Mark Povey - Keeping fit and fed

Running time
2 min 46 sec
Department of Veterans' Affairs


We would do PT three mornings a week at six o'clock in the morning. So everybody was up early, three days a week. Once everybody else went to work, those of us who stayed within the house complex in the university compound in Mogadishu. We had Somalis who came to work for us. So we had an army RSM who gave the Somali workers jobs. I

would always be always getting requests from all the other parts of contingent to go and get stationery, paper or any other equipment they required. Even down to, I'd organise to get everybody's beret size so I could organise to get the UN berets, the UN badges, the UN cravats.

And to get stores in the UN system is not like going down the street and just walking in and asking across a counter. They make you jump through hoops. And so if you requested me to go and get some new biros or some carbon paper or paper, it would probably take me two days just within the UN system to be able to get that stuff to give it to you. Because I don't go to one person to get the paperwork signed, I would go to three or four people and each person had to have their own little stamp, and then a little bit of identification on their paper to make sure that they were justifying their existence within the UN scheme as well.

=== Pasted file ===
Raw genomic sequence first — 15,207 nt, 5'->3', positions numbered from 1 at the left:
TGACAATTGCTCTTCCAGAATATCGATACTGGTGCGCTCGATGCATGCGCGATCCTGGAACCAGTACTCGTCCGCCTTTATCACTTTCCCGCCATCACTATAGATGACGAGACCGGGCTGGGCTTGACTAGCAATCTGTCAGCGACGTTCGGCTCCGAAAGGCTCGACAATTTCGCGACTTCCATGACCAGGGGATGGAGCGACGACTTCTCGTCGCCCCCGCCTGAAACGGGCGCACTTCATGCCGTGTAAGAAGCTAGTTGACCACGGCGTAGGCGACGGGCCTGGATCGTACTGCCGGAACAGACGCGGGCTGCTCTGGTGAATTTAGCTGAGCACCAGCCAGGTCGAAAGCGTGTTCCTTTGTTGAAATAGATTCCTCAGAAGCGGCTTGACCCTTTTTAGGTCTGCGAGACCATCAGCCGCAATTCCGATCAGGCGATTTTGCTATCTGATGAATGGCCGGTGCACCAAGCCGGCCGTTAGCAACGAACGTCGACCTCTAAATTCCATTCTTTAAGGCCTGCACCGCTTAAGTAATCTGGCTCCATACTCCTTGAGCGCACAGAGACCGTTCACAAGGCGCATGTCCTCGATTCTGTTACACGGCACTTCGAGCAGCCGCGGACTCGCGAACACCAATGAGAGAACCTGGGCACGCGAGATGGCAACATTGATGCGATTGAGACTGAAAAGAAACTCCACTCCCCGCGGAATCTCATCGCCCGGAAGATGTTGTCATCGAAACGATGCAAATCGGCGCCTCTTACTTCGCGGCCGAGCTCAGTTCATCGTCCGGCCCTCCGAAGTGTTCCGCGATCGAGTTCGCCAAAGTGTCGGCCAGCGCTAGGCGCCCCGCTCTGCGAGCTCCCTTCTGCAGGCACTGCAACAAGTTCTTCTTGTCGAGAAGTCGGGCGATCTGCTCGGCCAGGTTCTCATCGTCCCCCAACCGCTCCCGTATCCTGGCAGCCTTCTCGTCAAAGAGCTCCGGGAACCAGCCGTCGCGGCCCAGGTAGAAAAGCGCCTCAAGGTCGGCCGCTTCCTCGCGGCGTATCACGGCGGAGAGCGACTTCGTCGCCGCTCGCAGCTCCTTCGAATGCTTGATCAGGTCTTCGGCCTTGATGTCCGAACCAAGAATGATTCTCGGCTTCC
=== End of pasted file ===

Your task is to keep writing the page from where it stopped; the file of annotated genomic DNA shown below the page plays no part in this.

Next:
Every Friday, myself and we had a Navy Lieutenant, he was a supply officer. So we would have to organise to get down to the seaport. And we will take two vehicles down, and we will go down and do our rations run for the week. So the UN would give the contingents X amount of money for the amount of people that we had in the contingent, and we would go down to a company called Morris company, they were a company out of Brisbane, they had all the food, so we would go down there and and get our food from them so we could feed the contingent through the week and as as a storeman, that was part of my navy job, that's when myself and the supply officer would go down and get the food.

So the seaport where the food was, was probably about five kilometres as a direct route. That was too dangerous. So we had to go via a bypass route, which would take us about 25 kilometres to get back down to the seaport to get our stuff. And as I said, we'd go down with two vehicles, one driver and two shooters minimum.

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